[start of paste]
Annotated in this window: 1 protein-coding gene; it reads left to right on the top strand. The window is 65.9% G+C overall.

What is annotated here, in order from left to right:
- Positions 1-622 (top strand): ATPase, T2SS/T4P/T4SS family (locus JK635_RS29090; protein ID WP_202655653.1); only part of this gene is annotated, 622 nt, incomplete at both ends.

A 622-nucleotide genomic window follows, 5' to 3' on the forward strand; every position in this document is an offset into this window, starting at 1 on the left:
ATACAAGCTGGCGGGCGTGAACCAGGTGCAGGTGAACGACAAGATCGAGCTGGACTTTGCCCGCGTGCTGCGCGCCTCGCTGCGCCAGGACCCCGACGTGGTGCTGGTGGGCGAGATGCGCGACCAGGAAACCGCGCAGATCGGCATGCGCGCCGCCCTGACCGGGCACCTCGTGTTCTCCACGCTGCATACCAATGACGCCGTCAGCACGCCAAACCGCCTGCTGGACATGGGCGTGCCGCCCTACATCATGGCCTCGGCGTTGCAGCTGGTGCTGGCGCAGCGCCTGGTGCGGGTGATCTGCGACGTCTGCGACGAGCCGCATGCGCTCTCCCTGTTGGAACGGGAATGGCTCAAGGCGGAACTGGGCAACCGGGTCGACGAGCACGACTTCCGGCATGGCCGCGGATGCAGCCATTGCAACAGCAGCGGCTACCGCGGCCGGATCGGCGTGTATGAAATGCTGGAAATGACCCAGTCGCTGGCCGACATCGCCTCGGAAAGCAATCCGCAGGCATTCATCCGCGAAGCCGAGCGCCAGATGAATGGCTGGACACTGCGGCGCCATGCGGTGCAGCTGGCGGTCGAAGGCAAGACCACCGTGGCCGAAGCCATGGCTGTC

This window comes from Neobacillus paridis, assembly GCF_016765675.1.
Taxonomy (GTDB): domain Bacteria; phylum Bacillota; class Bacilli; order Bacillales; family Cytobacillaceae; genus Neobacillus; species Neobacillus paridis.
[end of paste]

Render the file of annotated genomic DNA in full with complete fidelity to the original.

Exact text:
Annotated in this window: 1 protein-coding gene; it reads left to right on the top strand. The window is 65.9% G+C overall.

What is annotated here, in order from left to right:
- Positions 1-622 (top strand): ATPase, T2SS/T4P/T4SS family (locus JK635_RS29090; protein ID WP_202655653.1); only part of this gene is annotated, 622 nt, incomplete at both ends.

A 622-nucleotide genomic window follows, 5' to 3' on the forward strand; every position in this document is an offset into this window, starting at 1 on the left:
ATACAAGCTGGCGGGCGTGAACCAGGTGCAGGTGAACGACAAGATCGAGCTGGACTTTGCCCGCGTGCTGCGCGCCTCGCTGCGCCAGGACCCCGACGTGGTGCTGGTGGGCGAGATGCGCGACCAGGAAACCGCGCAGATCGGCATGCGCGCCGCCCTGACCGGGCACCTCGTGTTCTCCACGCTGCATACCAATGACGCCGTCAGCACGCCAAACCGCCTGCTGGACATGGGCGTGCCGCCCTACATCATGGCCTCGGCGTTGCAGCTGGTGCTGGCGCAGCGCCTGGTGCGGGTGATCTGCGACGTCTGCGACGAGCCGCATGCGCTCTCCCTGTTGGAACGGGAATGGCTCAAGGCGGAACTGGGCAACCGGGTCGACGAGCACGACTTCCGGCATGGCCGCGGATGCAGCCATTGCAACAGCAGCGGCTACCGCGGCCGGATCGGCGTGTATGAAATGCTGGAAATGACCCAGTCGCTGGCCGACATCGCCTCGGAAAGCAATCCGCAGGCATTCATCCGCGAAGCCGAGCGCCAGATGAATGGCTGGACACTGCGGCGCCATGCGGTGCAGCTGGCGGTCGAAGGCAAGACCACCGTGGCCGAAGCCATGGCTGTC

This window comes from Neobacillus paridis, assembly GCF_016765675.1.
Taxonomy (GTDB): domain Bacteria; phylum Bacillota; class Bacilli; order Bacillales; family Cytobacillaceae; genus Neobacillus; species Neobacillus paridis.